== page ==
Clicking the Solve button creates additional structures
on the worksheet and solves the problem of finding the Critical
Path. This is called the critical path analysis.
We provide the theory for this analysis in the Design
section while here describing the solution with the add-in.
The critical path identifies those activities that must be
performed in strict sequence and with no delays so that the
project is finished in the shortest possible time. The add-in
shows the activities on the critical path with Red
bars in the Critical column. The figure below shows
the worksheet after the problem has been solved and after the
Critical button has been clicked.
Critical Path summary
results are shown at the top of column S. We have changed the
due time in S2 to 59 hours. We see in S3 that the smallest expected
time to complete the critical activities is 57 hours. The variance,
shown in cell S4, is the variance of the sum of the times for
the critical path activities. The standard deviation in S5 is
the square root of the variance. The expected time for the critical
path is not exactly the same as the expected time to complete
the project. When activity times are random variables, one cannot
identify a unique set of activities that will surely be on the
critical path. The results of column S assume that the activities
on the critical path are the same for all realizations of the
random times. Since this is not always true, the results in
S are only approximations.
Cell S6 computes the probability that the project will be complete
by the due time entered in cell S2. For the example, the probability
that the project will be finished within 59 hours is 0.7142.
The computation of S6 assumes that the sum of times on the critical
path has a Normal distribution. This is a good approximation
when there is a large number of activities on the critical path.
It may not be very good for this small example.
The precedence relations that determine the sequence of activities
on the path are shown as green cells in the Predecessor
range. This display is created by clicking the Critical
button at the top of the page. For the example, we
see that activities A, D, H, J, L and M are critical. The predecessor
relationships (A, D), (D, H), (H, J), (J, L) and (L, M) determine
the critical path. Not shown are the relationships (Start, A)
and (M, End). These are also included in the critical path.
Critical Path Computations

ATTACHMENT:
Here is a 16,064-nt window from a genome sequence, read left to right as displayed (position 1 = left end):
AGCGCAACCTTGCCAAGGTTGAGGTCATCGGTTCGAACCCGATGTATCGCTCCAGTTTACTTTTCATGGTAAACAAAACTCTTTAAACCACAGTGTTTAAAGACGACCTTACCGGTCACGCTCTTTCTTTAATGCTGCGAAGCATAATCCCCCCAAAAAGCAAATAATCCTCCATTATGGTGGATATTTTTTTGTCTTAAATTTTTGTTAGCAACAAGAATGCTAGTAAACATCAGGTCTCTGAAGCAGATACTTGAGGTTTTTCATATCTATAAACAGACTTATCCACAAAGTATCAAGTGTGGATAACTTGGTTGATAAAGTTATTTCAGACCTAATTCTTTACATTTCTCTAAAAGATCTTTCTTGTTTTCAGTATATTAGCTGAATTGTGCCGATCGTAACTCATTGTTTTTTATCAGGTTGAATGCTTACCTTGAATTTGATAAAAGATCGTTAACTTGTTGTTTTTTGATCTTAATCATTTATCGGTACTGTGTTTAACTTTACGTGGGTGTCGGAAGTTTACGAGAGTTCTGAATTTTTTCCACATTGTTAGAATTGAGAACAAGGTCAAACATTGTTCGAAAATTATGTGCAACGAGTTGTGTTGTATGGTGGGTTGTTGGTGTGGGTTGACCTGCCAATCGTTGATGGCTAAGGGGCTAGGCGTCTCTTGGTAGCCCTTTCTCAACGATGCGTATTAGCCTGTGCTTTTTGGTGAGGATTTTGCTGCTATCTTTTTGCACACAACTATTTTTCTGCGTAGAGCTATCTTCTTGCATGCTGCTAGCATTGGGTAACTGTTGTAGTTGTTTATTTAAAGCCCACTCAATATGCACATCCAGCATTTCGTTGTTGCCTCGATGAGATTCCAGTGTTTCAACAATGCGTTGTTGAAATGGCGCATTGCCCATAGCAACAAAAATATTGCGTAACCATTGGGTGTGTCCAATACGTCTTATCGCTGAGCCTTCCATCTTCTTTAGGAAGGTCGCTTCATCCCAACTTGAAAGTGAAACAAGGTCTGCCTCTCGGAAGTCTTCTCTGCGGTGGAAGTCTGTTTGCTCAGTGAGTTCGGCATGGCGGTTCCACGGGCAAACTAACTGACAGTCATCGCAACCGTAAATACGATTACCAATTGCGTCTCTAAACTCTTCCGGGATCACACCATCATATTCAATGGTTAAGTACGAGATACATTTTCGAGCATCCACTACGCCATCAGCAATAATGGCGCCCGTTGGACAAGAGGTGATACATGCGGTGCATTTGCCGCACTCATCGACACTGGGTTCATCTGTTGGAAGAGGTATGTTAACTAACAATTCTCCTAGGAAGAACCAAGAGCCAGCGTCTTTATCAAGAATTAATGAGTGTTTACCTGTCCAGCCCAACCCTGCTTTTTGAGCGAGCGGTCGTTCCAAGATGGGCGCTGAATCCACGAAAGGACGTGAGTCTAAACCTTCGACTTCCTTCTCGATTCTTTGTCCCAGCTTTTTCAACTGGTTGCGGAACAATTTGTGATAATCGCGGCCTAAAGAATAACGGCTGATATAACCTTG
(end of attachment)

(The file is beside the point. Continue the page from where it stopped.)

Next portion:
||Starting in column U,
we find columns with scheduling details for the activities. In
the figure below we have hidden several columns and revealed columns
U through Z to show the computations. In order to find a solution
it is necessary to sort the activities so that each activity is
listed after all its predecessors. There is no guarantee that
the user will enter activity data in the proper order, so the
add-in creates the order required for the computations. Column
U shows the indices of the nodes in the Project Network
(described later) that refer to the
activities. For the example the Sort column is the same
as the index column, so the initial activity list is in the proper
order. Column U is colored green to indicate that the add-in has
filled this column using an algorithm.
Columns V through Y show information necessary to schedule
the activities. The Early Start is the earliest time
that the activity may start. This number is based on the earliest
time that all of the predecessor are completed. The Late
Finish time is the latest time the activity may finish
without delaying the completion time for the project beyond
the due time. The Early Finish time is the Early
Start time plus the activity time. The Late Start
time is the Late Finish minus the activity time.
The Slack time is the difference between the Late
Start and Earliest Start times. This is the time
an activity may be delayed without forcing the expected completion
time to be greater than the due time. The example shows that
the minimum slack time is 2, and several activities have this
value. Any one of these activities may be delayed by 2 hours
and the expected project completion time will be 59 hours, the
due time. The Critical Activities are those with slack
equal to the minimum. These are highlighted in red in column
These computations are explained in the Design
A series of buttons appear at the top of the worksheet after
the problem has been solved. The Change and Critical
buttons were described earlier.
Clicking the Graph button presents a dialog with graph
options. A variety of activity data and results may be displayed
by clicking the buttons at the left. When the Titles
button is clicked a title is shown with each item. Of course,
the graph size depends on the number of buttons selected. The
graph will show All arcs or show only the Critical
arcs as governed by the buttons on the right. The latter is